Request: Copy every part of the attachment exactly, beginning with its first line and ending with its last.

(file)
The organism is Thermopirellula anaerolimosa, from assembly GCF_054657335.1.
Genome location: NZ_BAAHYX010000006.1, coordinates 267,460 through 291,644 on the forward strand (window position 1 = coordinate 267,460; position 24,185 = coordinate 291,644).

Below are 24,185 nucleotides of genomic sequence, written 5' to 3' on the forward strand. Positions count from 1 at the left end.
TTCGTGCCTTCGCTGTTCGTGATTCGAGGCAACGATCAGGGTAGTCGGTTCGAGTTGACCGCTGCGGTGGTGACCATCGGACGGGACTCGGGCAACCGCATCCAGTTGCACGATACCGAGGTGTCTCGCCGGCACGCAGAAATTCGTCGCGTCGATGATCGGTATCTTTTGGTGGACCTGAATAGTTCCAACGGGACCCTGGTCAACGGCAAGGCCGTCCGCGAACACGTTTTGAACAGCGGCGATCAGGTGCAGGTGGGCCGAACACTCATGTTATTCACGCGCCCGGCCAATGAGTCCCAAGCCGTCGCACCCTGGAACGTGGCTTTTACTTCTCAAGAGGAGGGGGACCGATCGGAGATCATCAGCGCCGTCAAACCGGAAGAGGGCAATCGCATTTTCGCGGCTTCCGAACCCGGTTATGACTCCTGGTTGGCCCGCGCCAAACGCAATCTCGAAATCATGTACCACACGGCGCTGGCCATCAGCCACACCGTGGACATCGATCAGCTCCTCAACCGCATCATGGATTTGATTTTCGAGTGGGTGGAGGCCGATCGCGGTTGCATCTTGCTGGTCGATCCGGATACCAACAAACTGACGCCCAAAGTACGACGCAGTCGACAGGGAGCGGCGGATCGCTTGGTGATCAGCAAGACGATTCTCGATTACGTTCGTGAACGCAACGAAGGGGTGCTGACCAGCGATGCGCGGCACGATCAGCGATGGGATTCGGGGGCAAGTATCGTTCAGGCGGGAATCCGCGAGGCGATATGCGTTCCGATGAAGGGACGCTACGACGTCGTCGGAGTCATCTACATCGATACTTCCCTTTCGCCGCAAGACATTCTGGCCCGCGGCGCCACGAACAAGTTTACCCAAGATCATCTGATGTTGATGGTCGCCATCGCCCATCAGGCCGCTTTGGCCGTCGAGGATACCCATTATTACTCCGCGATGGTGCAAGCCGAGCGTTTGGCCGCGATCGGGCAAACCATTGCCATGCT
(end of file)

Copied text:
The organism is Thermopirellula anaerolimosa, from assembly GCF_054657335.1.
Genome location: NZ_BAAHYX010000006.1, coordinates 267,460 through 291,644 on the forward strand (window position 1 = coordinate 267,460; position 24,185 = coordinate 291,644).

Below are 24,185 nucleotides of genomic sequence, written 5' to 3' on the forward strand. Positions count from 1 at the left end.
TTCGTGCCTTCGCTGTTCGTGATTCGAGGCAACGATCAGGGTAGTCGGTTCGAGTTGACCGCTGCGGTGGTGACCATCGGACGGGACTCGGGCAACCGCATCCAGTTGCACGATACCGAGGTGTCTCGCCGGCACGCAGAAATTCGTCGCGTCGATGATCGGTATCTTTTGGTGGACCTGAATAGTTCCAACGGGACCCTGGTCAACGGCAAGGCCGTCCGCGAACACGTTTTGAACAGCGGCGATCAGGTGCAGGTGGGCCGAACACTCATGTTATTCACGCGCCCGGCCAATGAGTCCCAAGCCGTCGCACCCTGGAACGTGGCTTTTACTTCTCAAGAGGAGGGGGACCGATCGGAGATCATCAGCGCCGTCAAACCGGAAGAGGGCAATCGCATTTTCGCGGCTTCCGAACCCGGTTATGACTCCTGGTTGGCCCGCGCCAAACGCAATCTCGAAATCATGTACCACACGGCGCTGGCCATCAGCCACACCGTGGACATCGATCAGCTCCTCAACCGCATCATGGATTTGATTTTCGAGTGGGTGGAGGCCGATCGCGGTTGCATCTTGCTGGTCGATCCGGATACCAACAAACTGACGCCCAAAGTACGACGCAGTCGACAGGGAGCGGCGGATCGCTTGGTGATCAGCAAGACGATTCTCGATTACGTTCGTGAACGCAACGAAGGGGTGCTGACCAGCGATGCGCGGCACGATCAGCGATGGGATTCGGGGGCAAGTATCGTTCAGGCGGGAATCCGCGAGGCGATATGCGTTCCGATGAAGGGACGCTACGACGTCGTCGGAGTCATCTACATCGATACTTCCCTTTCGCCGCAAGACATTCTGGCCCGCGGCGCCACGAACAAGTTTACCCAAGATCATCTGATGTTGATGGTCGCCATCGCCCATCAGGCCGCTTTGGCCGTCGAGGATACCCATTATTACTCCGCGATGGTGCAAGCCGAGCGTTTGGCCGCGATCGGGCAAACCATTGCCATGCT